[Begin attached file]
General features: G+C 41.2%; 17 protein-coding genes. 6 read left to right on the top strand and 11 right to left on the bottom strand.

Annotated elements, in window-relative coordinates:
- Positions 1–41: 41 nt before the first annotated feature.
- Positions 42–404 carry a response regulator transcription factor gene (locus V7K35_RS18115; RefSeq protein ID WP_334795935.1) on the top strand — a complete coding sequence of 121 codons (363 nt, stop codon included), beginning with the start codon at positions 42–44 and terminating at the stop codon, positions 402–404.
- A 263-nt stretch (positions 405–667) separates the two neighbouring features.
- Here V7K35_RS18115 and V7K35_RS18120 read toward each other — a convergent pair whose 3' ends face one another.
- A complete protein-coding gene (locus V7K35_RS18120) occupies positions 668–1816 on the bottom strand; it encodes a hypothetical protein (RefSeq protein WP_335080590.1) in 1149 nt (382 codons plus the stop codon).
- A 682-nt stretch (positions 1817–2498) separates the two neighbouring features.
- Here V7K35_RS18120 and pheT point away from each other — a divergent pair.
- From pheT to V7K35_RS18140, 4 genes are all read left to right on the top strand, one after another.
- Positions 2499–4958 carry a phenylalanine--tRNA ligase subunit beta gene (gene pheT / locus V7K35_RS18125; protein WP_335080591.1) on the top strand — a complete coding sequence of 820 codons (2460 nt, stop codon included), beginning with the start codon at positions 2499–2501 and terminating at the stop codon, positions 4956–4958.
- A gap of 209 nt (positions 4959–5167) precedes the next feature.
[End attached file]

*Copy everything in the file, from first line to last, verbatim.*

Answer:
General features: G+C 41.2%; 17 protein-coding genes. 6 read left to right on the top strand and 11 right to left on the bottom strand.

Annotated elements, in window-relative coordinates:
- Positions 1–41: 41 nt before the first annotated feature.
- Positions 42–404 carry a response regulator transcription factor gene (locus V7K35_RS18115; RefSeq protein ID WP_334795935.1) on the top strand — a complete coding sequence of 121 codons (363 nt, stop codon included), beginning with the start codon at positions 42–44 and terminating at the stop codon, positions 402–404.
- A 263-nt stretch (positions 405–667) separates the two neighbouring features.
- Here V7K35_RS18115 and V7K35_RS18120 read toward each other — a convergent pair whose 3' ends face one another.
- A complete protein-coding gene (locus V7K35_RS18120) occupies positions 668–1816 on the bottom strand; it encodes a hypothetical protein (RefSeq protein WP_335080590.1) in 1149 nt (382 codons plus the stop codon).
- A 682-nt stretch (positions 1817–2498) separates the two neighbouring features.
- Here V7K35_RS18120 and pheT point away from each other — a divergent pair.
- From pheT to V7K35_RS18140, 4 genes are all read left to right on the top strand, one after another.
- Positions 2499–4958 carry a phenylalanine--tRNA ligase subunit beta gene (gene pheT / locus V7K35_RS18125; protein WP_335080591.1) on the top strand — a complete coding sequence of 820 codons (2460 nt, stop codon included), beginning with the start codon at positions 2499–2501 and terminating at the stop codon, positions 4956–4958.
- A gap of 209 nt (positions 4959–5167) precedes the next feature.